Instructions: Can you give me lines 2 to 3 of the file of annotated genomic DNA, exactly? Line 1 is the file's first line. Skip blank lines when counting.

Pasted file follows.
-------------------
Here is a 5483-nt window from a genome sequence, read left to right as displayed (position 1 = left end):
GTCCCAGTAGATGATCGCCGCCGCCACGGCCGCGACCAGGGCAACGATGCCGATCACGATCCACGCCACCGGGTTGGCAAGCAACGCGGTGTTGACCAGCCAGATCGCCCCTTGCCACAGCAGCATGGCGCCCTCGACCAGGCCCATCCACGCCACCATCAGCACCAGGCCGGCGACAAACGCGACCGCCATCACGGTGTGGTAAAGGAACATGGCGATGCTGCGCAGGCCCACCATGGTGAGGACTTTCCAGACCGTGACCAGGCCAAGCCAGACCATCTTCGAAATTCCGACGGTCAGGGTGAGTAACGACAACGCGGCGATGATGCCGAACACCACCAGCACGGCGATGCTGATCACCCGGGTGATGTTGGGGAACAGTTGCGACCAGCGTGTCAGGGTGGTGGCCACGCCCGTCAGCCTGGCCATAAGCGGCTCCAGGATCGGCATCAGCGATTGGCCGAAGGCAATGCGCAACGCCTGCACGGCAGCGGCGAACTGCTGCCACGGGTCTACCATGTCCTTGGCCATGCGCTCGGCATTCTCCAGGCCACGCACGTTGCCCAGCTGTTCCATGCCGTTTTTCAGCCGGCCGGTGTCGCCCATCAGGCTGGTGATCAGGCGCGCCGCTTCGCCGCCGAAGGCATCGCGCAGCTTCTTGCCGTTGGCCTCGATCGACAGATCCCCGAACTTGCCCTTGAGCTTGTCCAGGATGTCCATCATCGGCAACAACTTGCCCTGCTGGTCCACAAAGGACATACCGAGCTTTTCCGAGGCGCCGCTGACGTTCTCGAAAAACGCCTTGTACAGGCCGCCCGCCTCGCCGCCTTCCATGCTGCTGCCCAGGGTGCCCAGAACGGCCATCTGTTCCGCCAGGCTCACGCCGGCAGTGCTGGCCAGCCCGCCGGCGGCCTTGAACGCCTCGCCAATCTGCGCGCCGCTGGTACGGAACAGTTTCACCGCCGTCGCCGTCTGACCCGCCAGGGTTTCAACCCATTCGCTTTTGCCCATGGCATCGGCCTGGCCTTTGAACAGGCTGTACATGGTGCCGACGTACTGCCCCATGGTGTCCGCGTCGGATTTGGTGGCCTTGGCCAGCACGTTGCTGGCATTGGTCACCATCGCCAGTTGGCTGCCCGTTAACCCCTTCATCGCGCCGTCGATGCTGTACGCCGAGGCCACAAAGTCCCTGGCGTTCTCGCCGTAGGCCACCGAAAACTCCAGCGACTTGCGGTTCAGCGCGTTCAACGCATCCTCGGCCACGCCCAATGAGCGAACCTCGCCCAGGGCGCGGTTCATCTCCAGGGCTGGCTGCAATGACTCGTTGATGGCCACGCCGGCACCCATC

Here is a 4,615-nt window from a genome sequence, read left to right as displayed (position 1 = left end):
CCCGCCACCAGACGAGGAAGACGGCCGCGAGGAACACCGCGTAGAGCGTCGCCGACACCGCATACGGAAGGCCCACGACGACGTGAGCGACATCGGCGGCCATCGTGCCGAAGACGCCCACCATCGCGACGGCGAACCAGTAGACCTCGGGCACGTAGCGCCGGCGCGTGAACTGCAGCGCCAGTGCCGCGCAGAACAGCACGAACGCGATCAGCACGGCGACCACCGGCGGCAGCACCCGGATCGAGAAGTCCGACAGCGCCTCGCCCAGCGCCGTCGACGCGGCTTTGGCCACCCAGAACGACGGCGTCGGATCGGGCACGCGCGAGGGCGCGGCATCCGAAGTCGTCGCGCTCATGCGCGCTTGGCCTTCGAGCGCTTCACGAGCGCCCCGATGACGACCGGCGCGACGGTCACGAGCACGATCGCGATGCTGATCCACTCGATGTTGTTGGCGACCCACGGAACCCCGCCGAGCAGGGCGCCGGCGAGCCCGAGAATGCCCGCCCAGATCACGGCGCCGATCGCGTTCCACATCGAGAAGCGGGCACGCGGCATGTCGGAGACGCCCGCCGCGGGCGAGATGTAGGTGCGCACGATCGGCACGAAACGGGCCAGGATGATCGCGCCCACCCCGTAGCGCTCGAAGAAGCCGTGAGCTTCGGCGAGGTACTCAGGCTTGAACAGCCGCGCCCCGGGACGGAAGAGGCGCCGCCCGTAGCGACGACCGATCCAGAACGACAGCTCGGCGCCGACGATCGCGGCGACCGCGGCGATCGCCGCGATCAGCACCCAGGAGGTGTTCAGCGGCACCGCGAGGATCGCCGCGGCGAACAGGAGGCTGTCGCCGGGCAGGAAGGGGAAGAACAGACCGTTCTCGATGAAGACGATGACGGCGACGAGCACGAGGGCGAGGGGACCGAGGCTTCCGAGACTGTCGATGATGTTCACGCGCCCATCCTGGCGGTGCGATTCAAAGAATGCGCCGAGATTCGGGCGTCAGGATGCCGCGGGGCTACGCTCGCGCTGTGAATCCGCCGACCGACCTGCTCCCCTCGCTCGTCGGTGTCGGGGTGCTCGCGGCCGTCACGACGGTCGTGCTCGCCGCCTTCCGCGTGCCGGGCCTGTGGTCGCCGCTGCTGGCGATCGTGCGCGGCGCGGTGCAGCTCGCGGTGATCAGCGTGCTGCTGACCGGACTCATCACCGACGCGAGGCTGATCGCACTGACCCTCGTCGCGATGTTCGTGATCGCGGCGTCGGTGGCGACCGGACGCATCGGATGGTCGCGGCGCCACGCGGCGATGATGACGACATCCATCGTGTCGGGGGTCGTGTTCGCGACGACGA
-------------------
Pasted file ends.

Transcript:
GTCCCAGTAGATGATCGCCGCCGCCACGGCCGCGACCAGGGCAACGATGCCGATCACGATCCACGCCACCGGGTTGGCAAGCAACGCGGTGTTGACCAGCCAGATCGCCCCTTGCCACAGCAGCATGGCGCCCTCGACCAGGCCCATCCACGCCACCATCAGCACCAGGCCGGCGACAAACGCGACCGCCATCACGGTGTGGTAAAGGAACATGGCGATGCTGCGCAGGCCCACCATGGTGAGGACTTTCCAGACCGTGACCAGGCCAAGCCAGACCATCTTCGAAATTCCGACGGTCAGGGTGAGTAACGACAACGCGGCGATGATGCCGAACACCACCAGCACGGCGATGCTGATCACCCGGGTGATGTTGGGGAACAGTTGCGACCAGCGTGTCAGGGTGGTGGCCACGCCCGTCAGCCTGGCCATAAGCGGCTCCAGGATCGGCATCAGCGATTGGCCGAAGGCAATGCGCAACGCCTGCACGGCAGCGGCGAACTGCTGCCACGGGTCTACCATGTCCTTGGCCATGCGCTCGGCATTCTCCAGGCCACGCACGTTGCCCAGCTGTTCCATGCCGTTTTTCAGCCGGCCGGTGTCGCCCATCAGGCTGGTGATCAGGCGCGCCGCTTCGCCGCCGAAGGCATCGCGCAGCTTCTTGCCGTTGGCCTCGATCGACAGATCCCCGAACTTGCCCTTGAGCTTGTCCAGGATGTCCATCATCGGCAACAACTTGCCCTGCTGGTCCACAAAGGACATACCGAGCTTTTCCGAGGCGCCGCTGACGTTCTCGAAAAACGCCTTGTACAGGCCGCCCGCCTCGCCGCCTTCCATGCTGCTGCCCAGGGTGCCCAGAACGGCCATCTGTTCCGCCAGGCTCACGCCGGCAGTGCTGGCCAGCCCGCCGGCGGCCTTGAACGCCTCGCCAATCTGCGCGCCGCTGGTACGGAACAGTTTCACCGCCGTCGCCGTCTGACCCGCCAGGGTTTCAACCCATTCGCTTTTGCCCATGGCATCGGCCTGGCCTTTGAACAGGCTGTACATGGTGCCGACGTACTGCCCCATGGTGTCCGCGTCGGATTTGGTGGCCTTGGCCAGCACGTTGCTGGCATTGGTCACCATCGCCAGTTGGCTGCCCGTTAACCCCTTCATCGCGCCGTCGATGCTGTACGCCGAGGCCACAAAGTCCCTGGCGTTCTCGCCGTAGGCCACCGAAAACTCCAGCGACTTGCGGTTCAGCGCGTTCAACGCATCCTCGGCCACGCCCAATGAGCGAACCTCGCCCAGGGCGCGGTTCATCTCCAGGGCTGGCTGCAATGACTCGTTGATGGCCACGCCGGCACCCATC

Here is a 4,615-nt window from a genome sequence, read left to right as displayed (position 1 = left end):